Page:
When I was worked in the Nescafe brand team in Croydon,  back in the late 80s’ ‘the opportunity for ready to drink iced coffee’ always featured in our brand planning sessions. We were inspired by our colleagues in Greece and France who told us how popular ‘Nescafe Frappe’ was in their countries. We even launched a ready to drink product in a tetrapak format…which didn’t do very well.

So, will Jimmy’s Iced Coffee succeed where Nescafe has failed? Well I think it’s got a very decent chance. Here are the reasons why:

We love an entrepreneur

Jimmy is a real person. He started his business with his sister and has dedicated himself – very publicly – to making it a success. It’s one of those real life start-up stories that we find inspiring – at least I do anyway!

It’s got real personality

Jimmy – with his hipster beard and his cool packaging appears very likeable. The brand’s got a really friendly website with an amusing Youtube video. You can’t imagine this being produced by the Unilever or Nestle brand managers. All the other bits and bobs on social media are quirky and friendly.

Coffee culture’s changed

Back in my day, drinking iced coffee was considered a bit weird. Nowadays, thanks to the likes of Starbucks, it’s much more normal. It’s also generally accepted that coffee is quite good for you – which didn’t used to be the case.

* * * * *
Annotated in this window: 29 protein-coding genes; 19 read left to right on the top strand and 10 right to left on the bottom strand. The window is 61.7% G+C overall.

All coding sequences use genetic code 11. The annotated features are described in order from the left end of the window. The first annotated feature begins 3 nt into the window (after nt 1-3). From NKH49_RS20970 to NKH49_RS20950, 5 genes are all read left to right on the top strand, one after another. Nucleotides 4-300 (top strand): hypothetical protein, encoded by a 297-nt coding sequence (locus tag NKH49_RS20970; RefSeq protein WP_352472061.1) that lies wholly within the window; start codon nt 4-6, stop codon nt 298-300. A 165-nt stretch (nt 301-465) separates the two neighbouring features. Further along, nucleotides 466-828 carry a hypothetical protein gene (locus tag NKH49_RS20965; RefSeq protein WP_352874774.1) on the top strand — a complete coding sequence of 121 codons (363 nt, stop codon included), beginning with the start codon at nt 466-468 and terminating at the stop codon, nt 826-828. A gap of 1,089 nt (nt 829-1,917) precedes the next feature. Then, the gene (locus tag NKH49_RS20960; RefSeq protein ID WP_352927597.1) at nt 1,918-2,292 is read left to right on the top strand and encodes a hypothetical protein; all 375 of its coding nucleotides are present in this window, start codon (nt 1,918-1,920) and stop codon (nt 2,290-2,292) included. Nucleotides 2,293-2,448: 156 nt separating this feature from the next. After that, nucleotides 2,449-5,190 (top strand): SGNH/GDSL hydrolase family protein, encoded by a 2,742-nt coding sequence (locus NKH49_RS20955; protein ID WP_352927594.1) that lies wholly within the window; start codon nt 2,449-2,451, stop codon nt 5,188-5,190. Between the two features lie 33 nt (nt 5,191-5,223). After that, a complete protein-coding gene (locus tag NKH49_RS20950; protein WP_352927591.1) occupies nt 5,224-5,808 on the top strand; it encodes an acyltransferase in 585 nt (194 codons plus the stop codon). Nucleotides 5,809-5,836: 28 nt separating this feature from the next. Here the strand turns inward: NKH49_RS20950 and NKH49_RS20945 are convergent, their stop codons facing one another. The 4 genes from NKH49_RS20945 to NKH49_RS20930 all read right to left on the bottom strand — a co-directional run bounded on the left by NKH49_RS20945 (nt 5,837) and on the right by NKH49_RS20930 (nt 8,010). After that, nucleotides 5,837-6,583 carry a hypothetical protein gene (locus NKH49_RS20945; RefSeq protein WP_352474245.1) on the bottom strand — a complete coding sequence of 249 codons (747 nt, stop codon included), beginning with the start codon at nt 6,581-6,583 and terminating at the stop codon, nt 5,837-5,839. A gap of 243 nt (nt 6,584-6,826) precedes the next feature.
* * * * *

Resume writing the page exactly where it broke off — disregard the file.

They’re nice products

Not too sweet with a decent coffee hit. I could imagine drinking one of these rather than other soft drinks. Plus there’s a few to choose from.

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I’m sure that this Summer I’ll see more and more people walking around the streets of London with their Jimmy’s Iced Coffee!

Drink and snack innovations that blur boundaries – intriguing but a tad confusing

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I blame the ‘cronut’, but in recent times I’ve noticed quite a few new products that bring together separate categories to create something new. Nowhere is this more evident than in the worlds of drinks and snacks.

Within drinks, there’s been quite a few examples of ‘speers’ (spirit and beer) and ‘spiders’ (spirit and cider).

1 Desperados

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This is what their website says

Desperados is the world’s first Tequila Flavoured Beer. A distinctive combination of full bodied lager with a kick of Tequila flavour. A light & refreshing taste profile balanced with spicy and lemony notes for sweetness’

Beer and Tequila – easy to understand, easy to imagine. Popular with youngsters, targeted at the party occasion, it’s been an international success. There’s also a mojito variant called Desperados Verde

2 Cubanisto

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A similar concept from AB Inbev, with rum replacing the tequila. According to their website